Platform safety on the radar for researchers

January 6, 2012
Platform safety on the radar for researchers

Systems used to detect aircraft and ships could soon be fitted in train stations to quickly identify objects – or even people – that have fallen on the tracks, preventing serious accidents and reducing delays that are frequently caused by these mishaps.

Used in conjunction with CCTV, which can often blur or become obstructed, a device could quickly identify luggage items that regularly fall off station platforms and in the event of a person falling on the tracks, feedback to a system that stops oncoming trains and cuts the high voltage of the lines.

The detection system, demonstrated today, 6 January, in IOP Publishing's journal Measurement Science and Technology, sends ultra wideband radio waves towards objects and then records them as they bounce back, revealing the intricate characteristics of the object in question.

"The aim of the system is to identify any objects or persons that may have fallen onto the tracks. In a large, capital city underground, this can happen two to three times a week and lead to significantly long service interruptions.

"With the possibility of trains, passengers and even poor lighting, in some instances, obscuring the view of CCTV cameras, radar techniques could certainly be effective in these scenarios," said lead author Ali Mroué.

The researchers, from IFSTTAR and IEMN, in the framework of the Université Lille Nord de France, used an Automatic Target Recognition (ATR) procedure whereby the characteristics of an object are defined and then trimmed down so only the most important ones are stored. The characteristics are then compared to those of other objects on a database, with the overall classification depending on the degree of similarity.

Using a computer model, the researchers initially tested out a number of objects, ranging from suitcases to glass bottles, and several models of the human body: an adult, a teenager and a child. In the simulations, the radar was able to successfully discriminate between the different objects, confirming its applicability.

Real-life experiments were then performed in a small, echo-free chamber, using a three metre long waveguide – a solid beam-like structure that guides the radio waves in a certain direction; in this case, towards the you are measuring.

In these experiments, three humans were used – two men and one woman – along with two luggage bags made of different materials. The system successfully differentiated between the luggage bags and the humans, meaning a potential system could highlight the urgency of a response.

"We hope these devices will be used in the near future since they are very complementary to existing video systems and have a similar final cost. The complementary use of video and radar systems could lead to low levels of false detection, which is mandatory for this application, and maximise the chance of survival for passengers who have fallen on the line," continued Mroué.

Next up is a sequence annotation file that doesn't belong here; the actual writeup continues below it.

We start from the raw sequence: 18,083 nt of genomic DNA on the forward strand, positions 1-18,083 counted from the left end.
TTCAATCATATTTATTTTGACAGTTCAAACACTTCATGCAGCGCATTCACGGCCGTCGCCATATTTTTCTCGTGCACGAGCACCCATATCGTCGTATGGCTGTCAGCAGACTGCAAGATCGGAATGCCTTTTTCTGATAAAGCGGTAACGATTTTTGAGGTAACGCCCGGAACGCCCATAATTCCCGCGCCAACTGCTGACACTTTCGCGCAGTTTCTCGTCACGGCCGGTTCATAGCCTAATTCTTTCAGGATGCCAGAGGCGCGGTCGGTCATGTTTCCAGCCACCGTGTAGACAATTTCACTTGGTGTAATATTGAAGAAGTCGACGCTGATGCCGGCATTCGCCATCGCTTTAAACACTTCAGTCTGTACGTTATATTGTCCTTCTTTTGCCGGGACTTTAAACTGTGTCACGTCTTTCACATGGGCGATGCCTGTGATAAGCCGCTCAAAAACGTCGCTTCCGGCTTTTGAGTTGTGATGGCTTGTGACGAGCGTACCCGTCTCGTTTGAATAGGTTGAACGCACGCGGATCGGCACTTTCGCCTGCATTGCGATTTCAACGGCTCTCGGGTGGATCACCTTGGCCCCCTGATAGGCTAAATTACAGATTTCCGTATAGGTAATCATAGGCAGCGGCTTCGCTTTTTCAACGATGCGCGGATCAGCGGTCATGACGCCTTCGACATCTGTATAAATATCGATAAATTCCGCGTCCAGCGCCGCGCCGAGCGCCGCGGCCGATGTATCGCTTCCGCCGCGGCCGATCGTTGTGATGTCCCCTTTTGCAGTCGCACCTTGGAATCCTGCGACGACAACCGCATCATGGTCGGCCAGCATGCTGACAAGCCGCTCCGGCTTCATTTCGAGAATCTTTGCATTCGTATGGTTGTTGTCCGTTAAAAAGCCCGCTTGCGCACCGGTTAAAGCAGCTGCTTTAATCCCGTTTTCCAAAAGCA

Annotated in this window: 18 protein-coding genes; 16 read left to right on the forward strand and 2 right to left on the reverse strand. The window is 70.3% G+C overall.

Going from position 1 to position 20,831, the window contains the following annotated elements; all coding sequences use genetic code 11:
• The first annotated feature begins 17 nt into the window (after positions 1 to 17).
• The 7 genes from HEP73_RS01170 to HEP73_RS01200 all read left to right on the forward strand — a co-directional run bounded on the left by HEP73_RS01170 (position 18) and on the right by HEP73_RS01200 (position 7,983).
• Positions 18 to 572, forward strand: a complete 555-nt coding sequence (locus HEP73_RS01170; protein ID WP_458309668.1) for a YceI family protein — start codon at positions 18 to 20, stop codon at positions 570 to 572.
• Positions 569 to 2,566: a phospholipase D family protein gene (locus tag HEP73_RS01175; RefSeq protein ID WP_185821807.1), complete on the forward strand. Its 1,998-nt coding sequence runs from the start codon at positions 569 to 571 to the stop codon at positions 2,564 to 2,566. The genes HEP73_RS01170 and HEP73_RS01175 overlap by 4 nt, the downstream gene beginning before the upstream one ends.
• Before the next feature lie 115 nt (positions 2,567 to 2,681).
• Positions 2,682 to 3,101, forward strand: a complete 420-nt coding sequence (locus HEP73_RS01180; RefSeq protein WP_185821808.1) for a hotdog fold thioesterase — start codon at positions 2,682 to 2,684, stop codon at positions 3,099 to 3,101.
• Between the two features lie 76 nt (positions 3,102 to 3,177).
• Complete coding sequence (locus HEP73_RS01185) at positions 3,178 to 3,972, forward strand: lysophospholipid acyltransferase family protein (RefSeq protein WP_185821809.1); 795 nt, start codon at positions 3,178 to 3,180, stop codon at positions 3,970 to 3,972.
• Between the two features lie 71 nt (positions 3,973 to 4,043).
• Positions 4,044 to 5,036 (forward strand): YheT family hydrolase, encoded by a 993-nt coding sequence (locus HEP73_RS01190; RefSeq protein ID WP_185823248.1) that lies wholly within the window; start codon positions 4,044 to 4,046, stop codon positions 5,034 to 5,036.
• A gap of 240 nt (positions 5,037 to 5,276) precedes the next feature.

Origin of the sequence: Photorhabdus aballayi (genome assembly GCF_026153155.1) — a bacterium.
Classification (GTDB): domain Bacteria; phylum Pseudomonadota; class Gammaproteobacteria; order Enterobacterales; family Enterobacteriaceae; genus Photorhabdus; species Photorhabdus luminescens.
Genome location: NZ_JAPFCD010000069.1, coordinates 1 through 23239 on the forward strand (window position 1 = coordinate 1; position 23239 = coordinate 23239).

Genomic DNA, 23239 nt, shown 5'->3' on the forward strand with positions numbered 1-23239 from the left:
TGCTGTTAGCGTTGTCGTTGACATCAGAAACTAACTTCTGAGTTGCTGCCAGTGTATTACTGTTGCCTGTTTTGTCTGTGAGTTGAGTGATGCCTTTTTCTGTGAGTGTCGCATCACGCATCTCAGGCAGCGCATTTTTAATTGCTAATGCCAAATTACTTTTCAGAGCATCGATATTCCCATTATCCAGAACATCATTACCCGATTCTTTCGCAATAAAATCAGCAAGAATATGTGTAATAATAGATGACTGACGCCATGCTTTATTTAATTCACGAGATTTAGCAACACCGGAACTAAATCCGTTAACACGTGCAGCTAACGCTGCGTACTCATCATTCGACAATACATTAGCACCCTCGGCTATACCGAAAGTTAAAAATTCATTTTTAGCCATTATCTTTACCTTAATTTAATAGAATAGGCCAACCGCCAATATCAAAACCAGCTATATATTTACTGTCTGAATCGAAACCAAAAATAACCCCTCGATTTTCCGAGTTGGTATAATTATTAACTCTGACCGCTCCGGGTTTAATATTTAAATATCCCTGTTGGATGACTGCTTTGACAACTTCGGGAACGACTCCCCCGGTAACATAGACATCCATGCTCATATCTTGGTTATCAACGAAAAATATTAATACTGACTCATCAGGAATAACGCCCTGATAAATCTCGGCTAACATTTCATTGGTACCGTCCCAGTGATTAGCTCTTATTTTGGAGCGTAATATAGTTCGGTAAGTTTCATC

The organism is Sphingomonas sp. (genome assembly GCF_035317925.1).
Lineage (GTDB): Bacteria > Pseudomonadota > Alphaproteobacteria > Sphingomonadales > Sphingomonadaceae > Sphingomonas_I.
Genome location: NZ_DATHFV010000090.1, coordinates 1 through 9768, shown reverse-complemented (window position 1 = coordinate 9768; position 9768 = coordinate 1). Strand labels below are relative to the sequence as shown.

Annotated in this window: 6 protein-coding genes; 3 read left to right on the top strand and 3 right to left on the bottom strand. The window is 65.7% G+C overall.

Explore further: Light-based localisation for robotic systems (w/ Video)

More information: "Automatic radar target recognition of objects on railway tracks" (2012 Meas. Sci. Technol. 23 025401)

Related Stories

Light-based localisation for robotic systems (w/ Video)

April 9, 2010

( -- Getting robotic systems to accurately detect both moving and static objects remains an obstacle to building more autonomous robots and more advanced surveillance systems. Innovative technology that uses light ...

New CCTV technology helps prevent terror attacks

September 9, 2010

Numerous CCTV systems are in use in public places which have the capacity to gather large amounts of image material. For the time being, however, there are no effective ways to analyze the mass of video data automatically ...

Improved method developed to locate ships in storms

March 1, 2011

There are already systems that detect ships at sea, but a group of engineers from the UAH, led by the researcher Raúl Vicen, has introduced a new development, involving "the use of artificial intelligence techniques ...

Making runways safer

August 1, 2011

Airplanes undergo significant stresses during take-off and landing, and parts often become detached, putting subsequent runway users at risk. Until now, airport staff have had to monitor runways without technical assistance ...

How bats 'hear' objects in their path

November 24, 2011

( -- By placing real and virtual objects in the flight paths of bats, scientists at the Universities of Bristol and Munich have shed new light on how echolocation works.  Their research is published today ...

Recommended for you

Apple issues update after cyber weapon captured

August 26, 2016

Apple iPhone owners on Friday were urged to install a quickly released security update after a sophisticated attack on an Emirati dissident exposed vulnerabilities targeted by cyber arms dealers.


Please sign in to add a comment. Registration is free, and takes less than a minute. Read more

Click here to reset your password.
Sign in to get notified via email when new comments are made.